When you think of design for older people, what comes to mind? Grab rails. Hospital like rooms – impersonal, clinical and cold. Hallways filled with things that bleep. Clunky enabling equipment. We know that ageing is inevitable but why are our expectations so low?
When we look at the current design for ageing in place it appears aesthetics and style are abandoned. Whilst we see great design for other demographics, why has it taken so long to see this for older adults?
This week we bring in Stewart Dean, Principle at Marchese Partners to tackle these questions.
Why does design leave behind older people?
It is an industry-wide problem with architecture per se. Traditionally, architects thought that they could say they were a residential designer and that they design for elderly people without having any understanding of what the cohort and the age that you are designing to.
LEARN MORE:HOW DO YOU DESIGN A HOME FOR LATER LIVING?
Marchese Partners have over 15 years of experience in designing for elderly people. We focus on this and carry out lots of research. We are also linked to several universities so we understand what makes an older person tick and what is important to them.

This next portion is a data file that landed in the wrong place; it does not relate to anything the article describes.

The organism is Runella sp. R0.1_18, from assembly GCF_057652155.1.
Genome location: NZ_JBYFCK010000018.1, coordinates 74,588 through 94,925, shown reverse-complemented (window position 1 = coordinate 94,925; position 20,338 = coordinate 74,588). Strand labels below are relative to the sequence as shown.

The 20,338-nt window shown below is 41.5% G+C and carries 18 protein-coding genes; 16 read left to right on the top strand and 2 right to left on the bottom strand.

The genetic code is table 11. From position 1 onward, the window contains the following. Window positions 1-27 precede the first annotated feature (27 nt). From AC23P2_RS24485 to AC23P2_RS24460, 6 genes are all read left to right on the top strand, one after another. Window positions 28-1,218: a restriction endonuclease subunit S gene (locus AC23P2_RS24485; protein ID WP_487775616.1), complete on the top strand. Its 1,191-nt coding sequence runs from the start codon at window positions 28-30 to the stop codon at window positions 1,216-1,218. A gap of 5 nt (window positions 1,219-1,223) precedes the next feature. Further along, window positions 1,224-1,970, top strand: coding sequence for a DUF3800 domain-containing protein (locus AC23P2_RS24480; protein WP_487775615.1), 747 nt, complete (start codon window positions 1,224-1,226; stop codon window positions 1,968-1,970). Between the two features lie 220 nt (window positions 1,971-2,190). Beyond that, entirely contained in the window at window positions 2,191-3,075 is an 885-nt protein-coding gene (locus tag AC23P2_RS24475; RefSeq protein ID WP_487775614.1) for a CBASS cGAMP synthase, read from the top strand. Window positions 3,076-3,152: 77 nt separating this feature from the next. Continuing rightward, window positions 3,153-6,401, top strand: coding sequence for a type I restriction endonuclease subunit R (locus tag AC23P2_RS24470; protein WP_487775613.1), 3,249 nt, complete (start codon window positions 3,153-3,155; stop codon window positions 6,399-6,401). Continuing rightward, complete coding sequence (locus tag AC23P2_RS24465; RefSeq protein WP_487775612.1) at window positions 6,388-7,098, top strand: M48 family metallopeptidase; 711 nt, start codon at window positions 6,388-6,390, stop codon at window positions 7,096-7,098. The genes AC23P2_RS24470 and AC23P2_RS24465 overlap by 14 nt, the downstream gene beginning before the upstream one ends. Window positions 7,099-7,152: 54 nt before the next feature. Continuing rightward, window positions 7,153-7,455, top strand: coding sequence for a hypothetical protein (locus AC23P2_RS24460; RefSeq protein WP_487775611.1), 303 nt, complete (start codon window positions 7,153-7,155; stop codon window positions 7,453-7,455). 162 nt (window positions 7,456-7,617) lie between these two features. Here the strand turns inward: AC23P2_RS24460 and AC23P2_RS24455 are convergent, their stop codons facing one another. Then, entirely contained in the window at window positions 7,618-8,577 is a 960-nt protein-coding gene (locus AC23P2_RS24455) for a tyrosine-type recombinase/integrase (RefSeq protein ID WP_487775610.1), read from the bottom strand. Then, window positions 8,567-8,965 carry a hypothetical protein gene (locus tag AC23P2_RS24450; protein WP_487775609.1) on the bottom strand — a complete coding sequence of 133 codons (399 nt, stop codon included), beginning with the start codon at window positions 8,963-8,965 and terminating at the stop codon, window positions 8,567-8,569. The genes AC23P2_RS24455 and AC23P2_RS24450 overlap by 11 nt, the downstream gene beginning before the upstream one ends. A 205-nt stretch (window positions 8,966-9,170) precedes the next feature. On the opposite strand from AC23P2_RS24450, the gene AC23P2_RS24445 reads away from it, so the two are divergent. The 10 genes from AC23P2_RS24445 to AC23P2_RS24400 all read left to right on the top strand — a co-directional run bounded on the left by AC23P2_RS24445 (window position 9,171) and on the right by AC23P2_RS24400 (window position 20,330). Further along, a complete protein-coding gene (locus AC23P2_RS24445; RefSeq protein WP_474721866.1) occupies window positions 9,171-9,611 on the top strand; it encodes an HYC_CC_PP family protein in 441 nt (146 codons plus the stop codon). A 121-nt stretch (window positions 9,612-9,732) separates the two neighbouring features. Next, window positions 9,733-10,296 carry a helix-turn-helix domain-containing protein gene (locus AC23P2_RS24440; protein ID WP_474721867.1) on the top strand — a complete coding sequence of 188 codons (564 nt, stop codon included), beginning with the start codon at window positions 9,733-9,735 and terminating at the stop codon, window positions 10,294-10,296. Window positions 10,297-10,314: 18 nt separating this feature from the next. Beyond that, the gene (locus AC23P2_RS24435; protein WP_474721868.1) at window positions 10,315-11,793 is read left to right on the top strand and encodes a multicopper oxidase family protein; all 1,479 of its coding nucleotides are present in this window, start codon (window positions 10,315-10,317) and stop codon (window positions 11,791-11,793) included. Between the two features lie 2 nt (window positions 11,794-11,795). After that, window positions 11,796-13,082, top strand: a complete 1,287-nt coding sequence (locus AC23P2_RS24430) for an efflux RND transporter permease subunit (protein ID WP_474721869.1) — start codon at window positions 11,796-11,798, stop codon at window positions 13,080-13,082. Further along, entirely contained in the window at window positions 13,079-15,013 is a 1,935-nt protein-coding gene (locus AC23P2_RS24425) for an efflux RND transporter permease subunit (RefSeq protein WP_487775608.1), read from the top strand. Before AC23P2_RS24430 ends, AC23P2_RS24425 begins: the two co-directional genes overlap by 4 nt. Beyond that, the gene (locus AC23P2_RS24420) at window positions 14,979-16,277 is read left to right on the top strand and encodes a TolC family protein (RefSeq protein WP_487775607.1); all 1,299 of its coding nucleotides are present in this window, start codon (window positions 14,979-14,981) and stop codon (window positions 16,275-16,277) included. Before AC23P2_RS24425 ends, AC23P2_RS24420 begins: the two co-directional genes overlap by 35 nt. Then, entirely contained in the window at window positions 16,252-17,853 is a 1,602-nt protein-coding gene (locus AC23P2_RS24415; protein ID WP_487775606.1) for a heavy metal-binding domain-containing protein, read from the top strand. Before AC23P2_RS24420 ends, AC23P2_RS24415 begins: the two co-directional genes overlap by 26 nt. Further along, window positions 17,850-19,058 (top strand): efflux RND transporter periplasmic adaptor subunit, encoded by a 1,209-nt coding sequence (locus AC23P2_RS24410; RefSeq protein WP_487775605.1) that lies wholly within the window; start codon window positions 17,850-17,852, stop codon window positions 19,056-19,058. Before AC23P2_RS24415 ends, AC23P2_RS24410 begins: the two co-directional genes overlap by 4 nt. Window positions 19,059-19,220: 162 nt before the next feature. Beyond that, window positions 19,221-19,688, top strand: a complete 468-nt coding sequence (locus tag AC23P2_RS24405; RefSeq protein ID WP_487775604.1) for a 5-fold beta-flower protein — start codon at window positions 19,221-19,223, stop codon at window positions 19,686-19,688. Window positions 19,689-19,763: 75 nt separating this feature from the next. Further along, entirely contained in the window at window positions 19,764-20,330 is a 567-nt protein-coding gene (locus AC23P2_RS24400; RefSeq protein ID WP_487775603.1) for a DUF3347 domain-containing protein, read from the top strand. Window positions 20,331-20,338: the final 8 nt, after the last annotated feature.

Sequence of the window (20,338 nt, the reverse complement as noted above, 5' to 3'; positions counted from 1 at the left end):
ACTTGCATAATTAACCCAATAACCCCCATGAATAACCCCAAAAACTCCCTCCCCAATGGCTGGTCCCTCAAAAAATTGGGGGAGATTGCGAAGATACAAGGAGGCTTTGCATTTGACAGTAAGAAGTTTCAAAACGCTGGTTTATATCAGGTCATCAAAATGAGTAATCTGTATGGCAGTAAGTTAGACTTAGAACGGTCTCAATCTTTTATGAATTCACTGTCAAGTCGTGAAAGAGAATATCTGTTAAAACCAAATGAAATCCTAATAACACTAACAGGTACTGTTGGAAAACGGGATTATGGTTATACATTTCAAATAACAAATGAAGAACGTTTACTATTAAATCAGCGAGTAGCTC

Generally in the industry, I think that this is glossed over where the architecture becomes the more dominant factor and you lose that connection with the resident and the person – we are designing for that person and so it is not necessarily about the architecture but about how that person works in the built form.
Stewart has been part of the Marchese team for over 17 years. During this time Stewart has worked in the Sydney office and was the Principle of the Brisbane office and has been instrumental in the growth of the senior living brand for Marchese Partners.
Through his experience in Australia working on landmark later living projects, Stewart has gained an innate understanding of the sector and how well-considered design can positively affect and influence the residents, to live more fulfilling active, happy lives. Stewart has been involved with steering committees at a number of later living developments in Australia and is committed to bettering the lives of the residents with this resident first attitude.
Stewart brings this experience into leading the London Studio to deliver the unique Guild Living offering.